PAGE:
Lessons for Australia on sharing genetic data
24 May 2018
The creation of a single national platform containing genetic evaluation, carcase and production data for all beef cattle is achievable and valuable – just ask Ireland’s beef producers.
That was among the key messages delivered by Irish Cattle Breeding Federation (ICBF) Technical Director, Dr Andrew Cromie, during his presentation to producers and industry stakeholders at MLA’s 'Fork to Farm seminar' at Beef Australia 2018.
Dr Cromie was in Australia to share the genetic and productivity gains achieved by the development a central data platform for all cattle breeds in Ireland.
“Establishing a common data platform has had a major impact on profitability of Irish beef farmers,” Dr Cromie said.
“The terminal index has seen a steady increase in returns over the course of the last 15 years by over 70 Euros, or AU$100 per animal slaughtered. A total benefit of 580 million Euros to our cattle farmers.
“Productivity gains are moving in right direction as well.”
Ireland’s beef herd comprises 1 million head and produces around 500,000 tonnes of grassfed beef/ year, around 80% of which is exported.
The ICBF brings about 30 different organisations together – including breed associations, farm organisations and AI companies - to share data and provide cattle breeding information services to producers. The ICBF has an operating budget of about 7 million Euros, or AU$10 million.
Dr Cromie said the ICBF’s evaluations had evolved with the available data. Today, ICBF services 100,000 cattle producers, and the central data platform produces terminal and replacement indexes.
The terminal index is the genetic merit rating the ICBF uses to describe an animal's genetic ability to be finished. It identifies the most profitable animals. The replacement index is made up of traits including fertility, beef traits, feed intake, milk, calving traits and docility.
‘A rising tide lifts all boats’
Dr Cromie said a fundamental requirement in the establishment of the ICBF was to share data for the benefit of farmers and the wider industry.
“First of all you have to have a common goal and vision. We export beef and we’re focused on farmer profitability – if you don’t have profitable farmers, you don’t have a profitable industry. It’s the principle of a rising tide lifts all boats,” Dr Cromie said.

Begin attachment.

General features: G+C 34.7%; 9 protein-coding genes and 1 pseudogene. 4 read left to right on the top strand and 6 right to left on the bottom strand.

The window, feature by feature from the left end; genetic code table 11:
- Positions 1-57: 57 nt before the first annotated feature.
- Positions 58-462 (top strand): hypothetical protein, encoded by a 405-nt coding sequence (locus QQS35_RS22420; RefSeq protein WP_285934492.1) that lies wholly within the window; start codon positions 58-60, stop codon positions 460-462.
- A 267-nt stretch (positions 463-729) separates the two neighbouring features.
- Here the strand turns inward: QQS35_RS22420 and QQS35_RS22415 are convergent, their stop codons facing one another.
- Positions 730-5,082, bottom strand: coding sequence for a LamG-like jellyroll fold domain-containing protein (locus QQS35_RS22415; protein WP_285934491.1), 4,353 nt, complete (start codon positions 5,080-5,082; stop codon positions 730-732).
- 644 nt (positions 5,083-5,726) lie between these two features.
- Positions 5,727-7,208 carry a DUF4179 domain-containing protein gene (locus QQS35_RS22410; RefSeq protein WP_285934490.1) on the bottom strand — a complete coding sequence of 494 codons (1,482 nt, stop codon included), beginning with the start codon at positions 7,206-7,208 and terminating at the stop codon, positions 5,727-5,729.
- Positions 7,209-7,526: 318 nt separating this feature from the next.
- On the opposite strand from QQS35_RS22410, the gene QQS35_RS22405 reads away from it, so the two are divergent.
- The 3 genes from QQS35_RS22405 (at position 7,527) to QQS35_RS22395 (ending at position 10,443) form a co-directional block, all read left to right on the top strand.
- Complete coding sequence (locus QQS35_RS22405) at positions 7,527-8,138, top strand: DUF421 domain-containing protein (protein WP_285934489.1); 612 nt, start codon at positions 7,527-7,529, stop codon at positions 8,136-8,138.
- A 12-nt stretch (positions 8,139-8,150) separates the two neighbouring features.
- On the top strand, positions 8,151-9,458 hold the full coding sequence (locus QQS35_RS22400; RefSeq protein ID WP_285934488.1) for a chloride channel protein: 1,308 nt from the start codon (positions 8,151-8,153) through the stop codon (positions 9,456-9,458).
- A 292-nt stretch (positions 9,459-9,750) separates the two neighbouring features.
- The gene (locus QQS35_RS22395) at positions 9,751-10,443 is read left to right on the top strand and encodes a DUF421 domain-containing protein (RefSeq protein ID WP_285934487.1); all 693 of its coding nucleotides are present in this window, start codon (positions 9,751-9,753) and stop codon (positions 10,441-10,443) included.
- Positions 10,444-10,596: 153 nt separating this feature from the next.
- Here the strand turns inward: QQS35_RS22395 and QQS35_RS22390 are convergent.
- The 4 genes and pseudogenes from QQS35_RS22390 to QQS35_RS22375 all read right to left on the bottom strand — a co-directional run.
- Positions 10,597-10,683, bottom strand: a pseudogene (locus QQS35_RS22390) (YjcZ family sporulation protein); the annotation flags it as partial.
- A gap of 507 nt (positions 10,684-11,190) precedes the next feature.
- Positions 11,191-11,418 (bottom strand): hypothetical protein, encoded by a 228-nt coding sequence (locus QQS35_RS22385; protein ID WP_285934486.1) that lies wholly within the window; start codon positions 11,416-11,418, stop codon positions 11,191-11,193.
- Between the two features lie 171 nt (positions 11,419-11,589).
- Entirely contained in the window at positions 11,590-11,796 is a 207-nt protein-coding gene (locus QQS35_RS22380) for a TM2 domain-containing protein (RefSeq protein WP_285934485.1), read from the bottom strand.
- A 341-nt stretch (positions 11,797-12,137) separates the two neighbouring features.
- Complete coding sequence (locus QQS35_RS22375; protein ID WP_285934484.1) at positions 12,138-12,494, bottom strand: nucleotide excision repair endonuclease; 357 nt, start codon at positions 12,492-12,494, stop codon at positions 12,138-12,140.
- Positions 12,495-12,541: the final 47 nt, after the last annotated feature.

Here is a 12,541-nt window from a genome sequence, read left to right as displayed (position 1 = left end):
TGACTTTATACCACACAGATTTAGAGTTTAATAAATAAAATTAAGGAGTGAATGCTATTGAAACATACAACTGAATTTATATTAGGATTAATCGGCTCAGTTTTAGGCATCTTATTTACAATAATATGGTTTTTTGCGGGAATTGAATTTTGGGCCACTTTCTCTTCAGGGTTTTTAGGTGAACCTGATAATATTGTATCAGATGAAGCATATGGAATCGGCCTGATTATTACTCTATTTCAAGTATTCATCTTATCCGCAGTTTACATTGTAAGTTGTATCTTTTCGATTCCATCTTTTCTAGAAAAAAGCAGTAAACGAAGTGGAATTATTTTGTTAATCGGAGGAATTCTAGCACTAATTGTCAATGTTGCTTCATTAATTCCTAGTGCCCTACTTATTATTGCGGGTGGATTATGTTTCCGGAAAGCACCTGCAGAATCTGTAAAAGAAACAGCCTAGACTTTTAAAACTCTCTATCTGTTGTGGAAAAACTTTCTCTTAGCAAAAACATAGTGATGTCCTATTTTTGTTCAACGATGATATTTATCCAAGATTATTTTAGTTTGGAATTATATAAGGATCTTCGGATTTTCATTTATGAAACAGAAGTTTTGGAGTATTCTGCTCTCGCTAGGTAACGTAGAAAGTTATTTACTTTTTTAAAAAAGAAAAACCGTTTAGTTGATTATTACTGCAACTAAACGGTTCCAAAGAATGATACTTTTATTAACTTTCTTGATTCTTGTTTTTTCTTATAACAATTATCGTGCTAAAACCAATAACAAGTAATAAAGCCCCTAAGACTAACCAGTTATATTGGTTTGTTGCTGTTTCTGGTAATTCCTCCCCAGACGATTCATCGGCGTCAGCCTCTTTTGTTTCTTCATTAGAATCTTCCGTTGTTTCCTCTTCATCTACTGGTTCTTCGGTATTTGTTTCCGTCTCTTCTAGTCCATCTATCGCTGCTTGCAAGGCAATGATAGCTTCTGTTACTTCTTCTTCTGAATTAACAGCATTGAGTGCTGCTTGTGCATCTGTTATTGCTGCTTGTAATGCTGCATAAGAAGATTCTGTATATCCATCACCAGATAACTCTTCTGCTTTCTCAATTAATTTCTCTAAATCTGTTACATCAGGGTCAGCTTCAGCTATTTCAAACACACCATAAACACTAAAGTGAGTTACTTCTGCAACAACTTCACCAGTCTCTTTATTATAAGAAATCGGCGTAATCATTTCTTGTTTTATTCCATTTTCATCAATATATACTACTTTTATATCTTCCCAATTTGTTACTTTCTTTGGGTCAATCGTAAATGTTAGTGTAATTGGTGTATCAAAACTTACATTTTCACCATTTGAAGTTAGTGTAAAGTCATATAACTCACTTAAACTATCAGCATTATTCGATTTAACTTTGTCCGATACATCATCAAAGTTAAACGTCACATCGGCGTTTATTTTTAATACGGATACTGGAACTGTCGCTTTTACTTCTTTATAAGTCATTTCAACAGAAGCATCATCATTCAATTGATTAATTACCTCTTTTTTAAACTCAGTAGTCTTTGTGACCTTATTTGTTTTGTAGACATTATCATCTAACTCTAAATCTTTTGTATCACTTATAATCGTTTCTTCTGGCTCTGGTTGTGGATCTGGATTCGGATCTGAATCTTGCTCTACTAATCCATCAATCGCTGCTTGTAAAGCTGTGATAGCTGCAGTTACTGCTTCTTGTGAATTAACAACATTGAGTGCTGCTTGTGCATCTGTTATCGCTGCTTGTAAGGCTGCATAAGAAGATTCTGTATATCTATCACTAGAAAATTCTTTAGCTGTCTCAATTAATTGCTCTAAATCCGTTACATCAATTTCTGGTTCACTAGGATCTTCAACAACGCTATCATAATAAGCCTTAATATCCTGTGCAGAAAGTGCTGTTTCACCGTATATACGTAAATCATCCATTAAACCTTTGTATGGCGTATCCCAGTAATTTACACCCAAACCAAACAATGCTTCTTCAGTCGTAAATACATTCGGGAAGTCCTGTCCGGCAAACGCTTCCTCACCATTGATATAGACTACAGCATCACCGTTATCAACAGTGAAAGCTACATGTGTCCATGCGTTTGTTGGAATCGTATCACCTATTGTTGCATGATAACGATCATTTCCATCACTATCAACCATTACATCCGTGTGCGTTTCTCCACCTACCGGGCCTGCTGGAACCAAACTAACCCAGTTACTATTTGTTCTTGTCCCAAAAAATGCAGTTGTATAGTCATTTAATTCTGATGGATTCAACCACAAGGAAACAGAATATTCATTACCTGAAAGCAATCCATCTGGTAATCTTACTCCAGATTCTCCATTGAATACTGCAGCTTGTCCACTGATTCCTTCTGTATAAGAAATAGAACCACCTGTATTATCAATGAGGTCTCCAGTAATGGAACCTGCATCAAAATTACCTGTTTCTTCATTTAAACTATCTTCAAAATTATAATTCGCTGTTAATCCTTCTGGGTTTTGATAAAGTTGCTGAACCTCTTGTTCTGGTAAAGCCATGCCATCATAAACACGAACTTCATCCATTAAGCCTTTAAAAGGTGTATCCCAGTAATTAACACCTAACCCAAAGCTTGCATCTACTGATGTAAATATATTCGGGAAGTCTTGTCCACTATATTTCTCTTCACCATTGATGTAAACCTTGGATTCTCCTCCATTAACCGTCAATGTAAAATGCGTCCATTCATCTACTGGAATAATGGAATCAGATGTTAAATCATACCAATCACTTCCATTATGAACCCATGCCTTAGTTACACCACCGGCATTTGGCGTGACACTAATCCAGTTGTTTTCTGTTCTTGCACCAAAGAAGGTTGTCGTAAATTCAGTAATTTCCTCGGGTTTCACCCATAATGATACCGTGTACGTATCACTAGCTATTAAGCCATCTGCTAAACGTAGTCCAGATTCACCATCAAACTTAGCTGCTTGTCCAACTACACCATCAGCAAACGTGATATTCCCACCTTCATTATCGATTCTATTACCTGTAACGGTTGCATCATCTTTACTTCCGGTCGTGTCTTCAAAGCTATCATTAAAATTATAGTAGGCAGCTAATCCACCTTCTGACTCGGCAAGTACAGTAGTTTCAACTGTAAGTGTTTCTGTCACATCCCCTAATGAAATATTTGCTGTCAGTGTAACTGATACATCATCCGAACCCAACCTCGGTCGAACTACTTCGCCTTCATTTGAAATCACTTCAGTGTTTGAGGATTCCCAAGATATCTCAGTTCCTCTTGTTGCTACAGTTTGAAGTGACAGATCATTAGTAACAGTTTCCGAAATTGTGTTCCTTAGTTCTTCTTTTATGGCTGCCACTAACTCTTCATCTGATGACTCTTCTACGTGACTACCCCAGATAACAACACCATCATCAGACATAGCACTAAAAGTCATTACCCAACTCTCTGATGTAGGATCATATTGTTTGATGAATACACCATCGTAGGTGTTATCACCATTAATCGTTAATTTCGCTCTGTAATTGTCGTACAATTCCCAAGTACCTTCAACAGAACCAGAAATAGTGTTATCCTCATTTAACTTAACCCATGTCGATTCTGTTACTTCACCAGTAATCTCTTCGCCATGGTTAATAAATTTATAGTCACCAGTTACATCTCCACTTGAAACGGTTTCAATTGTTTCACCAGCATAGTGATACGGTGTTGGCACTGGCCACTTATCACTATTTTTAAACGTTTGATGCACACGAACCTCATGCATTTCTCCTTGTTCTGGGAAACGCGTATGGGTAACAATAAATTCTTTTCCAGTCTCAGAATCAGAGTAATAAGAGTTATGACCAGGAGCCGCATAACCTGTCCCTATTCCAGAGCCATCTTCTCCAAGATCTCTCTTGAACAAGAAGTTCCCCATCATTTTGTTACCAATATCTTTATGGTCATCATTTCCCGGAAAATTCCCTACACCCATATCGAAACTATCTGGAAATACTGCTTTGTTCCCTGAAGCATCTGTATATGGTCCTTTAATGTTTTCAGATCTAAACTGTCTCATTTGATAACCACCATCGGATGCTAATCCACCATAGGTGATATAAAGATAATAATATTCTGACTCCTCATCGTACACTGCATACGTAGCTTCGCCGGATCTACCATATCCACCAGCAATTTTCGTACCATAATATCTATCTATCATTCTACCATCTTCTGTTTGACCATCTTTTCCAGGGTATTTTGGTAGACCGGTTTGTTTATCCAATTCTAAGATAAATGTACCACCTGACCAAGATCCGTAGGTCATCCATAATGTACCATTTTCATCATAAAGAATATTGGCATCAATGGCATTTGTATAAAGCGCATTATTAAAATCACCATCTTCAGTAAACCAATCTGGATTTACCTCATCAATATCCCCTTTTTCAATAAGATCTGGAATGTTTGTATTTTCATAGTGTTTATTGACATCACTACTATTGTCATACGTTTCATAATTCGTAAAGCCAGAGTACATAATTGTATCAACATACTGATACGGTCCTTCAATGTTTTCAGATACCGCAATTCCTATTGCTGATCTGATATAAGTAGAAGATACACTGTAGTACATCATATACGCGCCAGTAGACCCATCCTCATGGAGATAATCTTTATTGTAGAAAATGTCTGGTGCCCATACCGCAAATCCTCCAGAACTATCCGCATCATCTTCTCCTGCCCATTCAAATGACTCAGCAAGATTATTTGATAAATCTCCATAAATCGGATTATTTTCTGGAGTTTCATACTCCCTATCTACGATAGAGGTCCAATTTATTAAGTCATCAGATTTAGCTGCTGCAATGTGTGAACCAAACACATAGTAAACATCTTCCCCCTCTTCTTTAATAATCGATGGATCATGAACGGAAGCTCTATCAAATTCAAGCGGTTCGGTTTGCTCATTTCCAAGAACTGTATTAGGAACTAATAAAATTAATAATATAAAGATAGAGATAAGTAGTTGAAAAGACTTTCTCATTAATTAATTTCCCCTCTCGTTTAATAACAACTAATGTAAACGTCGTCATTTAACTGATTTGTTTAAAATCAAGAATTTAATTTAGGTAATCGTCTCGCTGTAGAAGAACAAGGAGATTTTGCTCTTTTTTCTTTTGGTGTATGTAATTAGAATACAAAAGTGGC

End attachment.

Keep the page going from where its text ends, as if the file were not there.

“The benefit of that is you remove duplication. Duplication is an absolute pain in the neck for every farmer and people who work in the industry – it results in errors and problems.”
Who owns the data?
A simple approach to data ownership has served the ICBF well in its 15-year history.
“We’ve applied a very simple principle as we’ve operated the database in Ireland, and that is, the person who owns the animal, owns the data – effectively, the data moves with the animal," Dr Cromie said.
“Whether an animal is sold to an individual farmer or to the meat processor at the end, all of the data goes with the animal.
“You can switch access to the data on or off for individual service providers, whether it’s an AI company, breed association or a veterinarian – the control sits with the farmer.
“To facilitate that control you need to have very strong user agreements with different stakeholders and service providers. We now have this in place for the very large range of service providers that now operate off the ICBF database.”
ICBF data is available to researchers to facilitate R&D projects, and the availability of the central data platform has enabled ambitious projects to take place, attracting significant investment from government and stakeholders.
“Having the data consolidated has allowed us to have large-scale genomic programs including one currently underway involving 24,000 farms and 600,000 cows,” Dr Cromie said.
Dr Cromie said despite the hard work required to establish a central data platform, he encourages Australian beef producers and stakeholders to get involved in the process.
“There are challenges, it’s hard work, and it requires leadership. ICBF is a working example, it’s not perfect, but there are many similarities between Australia and Ireland in the context of beef production, and in terms of ability to consolidate that data," he said.
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